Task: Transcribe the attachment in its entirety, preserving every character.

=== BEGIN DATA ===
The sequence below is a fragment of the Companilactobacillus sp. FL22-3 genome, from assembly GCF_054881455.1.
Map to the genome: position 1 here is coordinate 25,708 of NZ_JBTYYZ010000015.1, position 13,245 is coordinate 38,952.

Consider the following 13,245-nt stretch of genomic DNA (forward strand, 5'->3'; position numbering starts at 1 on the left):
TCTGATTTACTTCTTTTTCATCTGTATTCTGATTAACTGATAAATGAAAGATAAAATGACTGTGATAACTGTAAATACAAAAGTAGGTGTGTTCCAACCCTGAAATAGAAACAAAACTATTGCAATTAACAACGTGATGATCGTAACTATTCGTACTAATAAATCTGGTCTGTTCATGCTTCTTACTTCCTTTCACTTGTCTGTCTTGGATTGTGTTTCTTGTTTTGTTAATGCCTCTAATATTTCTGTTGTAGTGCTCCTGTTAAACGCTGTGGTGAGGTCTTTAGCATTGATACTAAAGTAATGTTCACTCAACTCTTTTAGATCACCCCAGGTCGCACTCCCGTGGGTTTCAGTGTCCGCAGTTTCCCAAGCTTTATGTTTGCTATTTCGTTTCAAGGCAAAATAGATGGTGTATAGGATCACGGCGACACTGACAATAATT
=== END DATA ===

The sequence below is a fragment of the Companilactobacillus sp. FL22-3 genome, from assembly GCF_054881455.1.
Map to the genome: position 1 here is coordinate 25,708 of NZ_JBTYYZ010000015.1, position 13,245 is coordinate 38,952.

Consider the following 13,245-nt stretch of genomic DNA (forward strand, 5'->3'; position numbering starts at 1 on the left):
TCTGATTTACTTCTTTTTCATCTGTATTCTGATTAACTGATAAATGAAAGATAAAATGACTGTGATAACTGTAAATACAAAAGTAGGTGTGTTCCAACCCTGAAATAGAAACAAAACTATTGCAATTAACAACGTGATGATCGTAACTATTCGTACTAATAAATCTGGTCTGTTCATGCTTCTTACTTCCTTTCACTTGTCTGTCTTGGATTGTGTTTCTTGTTTTGTTAATGCCTCTAATATTTCTGTTGTAGTGCTCCTGTTAAACGCTGTGGTGAGGTCTTTAGCATTGATACTAAAGTAATGTTCACTCAACTCTTTTAGATCACCCCAGGTCGCACTCCCGTGGGTTTCAGTGTCCGCAGTTTCCCAAGCTTTATGTTTGCTATTTCGTTTCAAGGCAAAATAGATGGTGTATAGGATCACGGCGACACTGACAATAATT